Sixth chord

6th chords with 4 notes, including 1st, 2nd and 3rd inversions
Minor 6thCC#DbDD#EbEE#FbFF#GbGG#AbAA#BbBB#Cb
Major 6thCC#DbDD#EbEE#FbFF#GbGG#AbAA#BbBB#Cb
This page shows an overview of the structure of a 6th chord, including the note intervals used to define it.

6th chord definition and construction

Sixth chords contain 4 notes played together, or overlapping.

Like triad chords shown in Triad chord, sixth chords have different qualities, with the most common shown in the last column of the table below.

Sixth chords are built on triad chord qualities, but with an extra note, whose name is based on the 6th note of the major scale.

sixth chord note interval qualities
Based on triad quality2nd note quality3rd note quality4th note quality6th chord quality
minorminor (m3)perfect (P5)major (M6)minor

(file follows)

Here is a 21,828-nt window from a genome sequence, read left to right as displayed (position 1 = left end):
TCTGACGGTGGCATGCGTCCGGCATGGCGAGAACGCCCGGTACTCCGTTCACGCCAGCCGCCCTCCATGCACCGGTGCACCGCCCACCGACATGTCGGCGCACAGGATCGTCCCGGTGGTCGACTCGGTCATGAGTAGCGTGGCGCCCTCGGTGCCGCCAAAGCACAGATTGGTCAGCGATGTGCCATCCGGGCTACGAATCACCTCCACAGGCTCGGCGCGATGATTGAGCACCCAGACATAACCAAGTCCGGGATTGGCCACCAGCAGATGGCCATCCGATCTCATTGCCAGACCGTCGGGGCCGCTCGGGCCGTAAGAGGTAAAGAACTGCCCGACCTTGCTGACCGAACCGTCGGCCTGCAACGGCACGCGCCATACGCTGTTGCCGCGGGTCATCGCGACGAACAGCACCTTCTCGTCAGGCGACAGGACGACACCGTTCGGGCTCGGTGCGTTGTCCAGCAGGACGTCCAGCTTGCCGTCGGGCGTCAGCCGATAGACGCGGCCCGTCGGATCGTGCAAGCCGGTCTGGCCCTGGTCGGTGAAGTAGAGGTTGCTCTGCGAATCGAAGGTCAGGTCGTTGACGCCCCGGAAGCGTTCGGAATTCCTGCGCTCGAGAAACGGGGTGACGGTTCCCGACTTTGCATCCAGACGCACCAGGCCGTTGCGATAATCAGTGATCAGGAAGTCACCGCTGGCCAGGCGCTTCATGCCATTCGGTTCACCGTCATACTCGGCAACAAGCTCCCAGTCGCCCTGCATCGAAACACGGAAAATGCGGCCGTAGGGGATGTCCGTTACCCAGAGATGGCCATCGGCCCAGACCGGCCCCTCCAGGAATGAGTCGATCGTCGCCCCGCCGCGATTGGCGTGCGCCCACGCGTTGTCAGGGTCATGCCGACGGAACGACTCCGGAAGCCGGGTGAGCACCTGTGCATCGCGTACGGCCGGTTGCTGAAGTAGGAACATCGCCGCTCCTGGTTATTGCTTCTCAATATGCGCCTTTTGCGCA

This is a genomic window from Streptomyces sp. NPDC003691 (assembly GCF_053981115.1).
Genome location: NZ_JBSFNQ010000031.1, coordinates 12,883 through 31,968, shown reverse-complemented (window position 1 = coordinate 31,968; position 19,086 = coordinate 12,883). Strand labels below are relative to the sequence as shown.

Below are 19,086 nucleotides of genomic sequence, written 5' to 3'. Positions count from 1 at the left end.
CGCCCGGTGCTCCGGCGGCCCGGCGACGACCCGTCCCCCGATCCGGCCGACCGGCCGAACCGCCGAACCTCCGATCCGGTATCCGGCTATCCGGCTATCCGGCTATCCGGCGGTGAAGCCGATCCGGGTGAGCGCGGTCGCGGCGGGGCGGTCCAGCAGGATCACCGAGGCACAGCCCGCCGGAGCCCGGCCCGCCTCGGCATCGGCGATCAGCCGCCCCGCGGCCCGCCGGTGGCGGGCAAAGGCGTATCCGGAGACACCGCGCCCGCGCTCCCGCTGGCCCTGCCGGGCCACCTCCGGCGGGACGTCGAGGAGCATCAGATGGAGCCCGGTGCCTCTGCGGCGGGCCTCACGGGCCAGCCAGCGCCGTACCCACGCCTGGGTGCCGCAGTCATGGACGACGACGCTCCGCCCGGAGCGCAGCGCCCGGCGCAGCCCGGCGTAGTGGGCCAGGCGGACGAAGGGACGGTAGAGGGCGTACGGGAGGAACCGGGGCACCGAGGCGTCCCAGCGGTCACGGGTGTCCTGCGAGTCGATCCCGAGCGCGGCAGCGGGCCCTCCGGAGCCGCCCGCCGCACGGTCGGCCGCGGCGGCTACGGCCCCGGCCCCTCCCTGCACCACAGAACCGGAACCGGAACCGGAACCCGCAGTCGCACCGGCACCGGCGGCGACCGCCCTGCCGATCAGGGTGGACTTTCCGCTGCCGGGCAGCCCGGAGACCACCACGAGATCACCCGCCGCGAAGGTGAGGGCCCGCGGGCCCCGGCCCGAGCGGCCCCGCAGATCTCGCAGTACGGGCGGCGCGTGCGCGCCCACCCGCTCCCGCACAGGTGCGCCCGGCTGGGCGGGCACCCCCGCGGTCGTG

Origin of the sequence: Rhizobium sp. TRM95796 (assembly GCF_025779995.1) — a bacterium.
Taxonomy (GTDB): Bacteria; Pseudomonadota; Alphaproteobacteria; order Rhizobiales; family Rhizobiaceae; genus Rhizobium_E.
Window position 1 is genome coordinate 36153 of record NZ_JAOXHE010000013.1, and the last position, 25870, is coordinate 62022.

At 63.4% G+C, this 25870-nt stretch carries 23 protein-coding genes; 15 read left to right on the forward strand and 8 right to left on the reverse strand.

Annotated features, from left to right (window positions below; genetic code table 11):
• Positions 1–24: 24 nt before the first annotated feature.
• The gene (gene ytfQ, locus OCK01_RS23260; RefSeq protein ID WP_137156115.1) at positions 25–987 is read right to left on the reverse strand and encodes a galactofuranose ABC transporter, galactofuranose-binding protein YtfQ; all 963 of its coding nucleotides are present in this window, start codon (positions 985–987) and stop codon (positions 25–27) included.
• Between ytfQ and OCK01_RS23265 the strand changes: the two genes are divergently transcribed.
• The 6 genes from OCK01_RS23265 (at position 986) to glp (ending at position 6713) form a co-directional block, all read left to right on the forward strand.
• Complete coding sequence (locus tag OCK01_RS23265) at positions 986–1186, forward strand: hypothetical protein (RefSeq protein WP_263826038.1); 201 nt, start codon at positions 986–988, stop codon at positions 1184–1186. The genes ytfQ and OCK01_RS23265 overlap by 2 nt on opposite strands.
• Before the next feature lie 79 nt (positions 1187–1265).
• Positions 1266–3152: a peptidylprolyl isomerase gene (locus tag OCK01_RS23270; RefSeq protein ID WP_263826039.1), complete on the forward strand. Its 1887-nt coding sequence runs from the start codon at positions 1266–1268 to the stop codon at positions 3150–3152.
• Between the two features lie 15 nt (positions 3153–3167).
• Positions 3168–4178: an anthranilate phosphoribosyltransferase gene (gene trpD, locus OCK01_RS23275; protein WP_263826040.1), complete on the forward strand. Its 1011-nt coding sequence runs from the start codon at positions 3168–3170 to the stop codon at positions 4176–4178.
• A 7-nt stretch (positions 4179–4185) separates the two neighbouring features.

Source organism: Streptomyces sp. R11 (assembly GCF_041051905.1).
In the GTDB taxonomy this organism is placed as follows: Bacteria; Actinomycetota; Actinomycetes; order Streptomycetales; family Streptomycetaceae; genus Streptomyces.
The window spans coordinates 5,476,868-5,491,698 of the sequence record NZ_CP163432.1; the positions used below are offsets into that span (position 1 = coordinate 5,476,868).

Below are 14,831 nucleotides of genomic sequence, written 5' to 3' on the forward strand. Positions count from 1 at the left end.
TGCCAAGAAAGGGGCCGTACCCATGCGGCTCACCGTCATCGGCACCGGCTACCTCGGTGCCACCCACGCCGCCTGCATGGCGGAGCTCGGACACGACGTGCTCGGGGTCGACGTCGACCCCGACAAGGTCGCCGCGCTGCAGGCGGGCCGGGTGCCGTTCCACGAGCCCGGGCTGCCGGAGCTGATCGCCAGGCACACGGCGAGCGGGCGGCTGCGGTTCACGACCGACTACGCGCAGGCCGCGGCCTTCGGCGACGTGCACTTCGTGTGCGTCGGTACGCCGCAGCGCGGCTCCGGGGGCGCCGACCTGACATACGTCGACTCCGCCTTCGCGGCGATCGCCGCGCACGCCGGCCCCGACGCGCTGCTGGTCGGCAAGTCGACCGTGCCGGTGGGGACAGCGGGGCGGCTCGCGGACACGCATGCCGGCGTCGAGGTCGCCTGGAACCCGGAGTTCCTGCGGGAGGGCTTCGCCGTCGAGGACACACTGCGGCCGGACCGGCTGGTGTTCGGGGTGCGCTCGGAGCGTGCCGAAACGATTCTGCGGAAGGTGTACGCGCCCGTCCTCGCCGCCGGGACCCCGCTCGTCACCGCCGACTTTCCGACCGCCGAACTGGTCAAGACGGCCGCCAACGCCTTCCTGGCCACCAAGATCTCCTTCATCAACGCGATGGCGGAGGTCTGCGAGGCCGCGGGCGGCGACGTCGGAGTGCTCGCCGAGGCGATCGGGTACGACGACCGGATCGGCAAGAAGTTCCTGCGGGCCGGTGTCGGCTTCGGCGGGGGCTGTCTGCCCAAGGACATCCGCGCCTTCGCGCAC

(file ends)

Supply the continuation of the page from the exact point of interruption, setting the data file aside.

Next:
majormajor (M3)perfect (P5)major (M6)major

E-flat major 6th chord intervals

The piano diagram above shows the Eb major 6th chord which is the same as the Eb major chord, except that it has one extra note, defined using the Eb-maj-6th note interval as shown in the second row of the table above.

6th chord inversions

6th chord inversions work in the same way as triad inversions explained in Triad chord, except since there is one more note in the chord, there is one extra inversion that can be done.

Using the 6th chord above, the root position 6th chord has Eb as the first note.

For the 1st inversion, this note is moved to the end leaving note G as the first note.

For the 2nd inversion, G from the 1st inversion is moved to the end leaving note Bb as the first note.

For the 3rd inversion, Bb from the 2nd inversion is moved to the end leaving note C as the first note.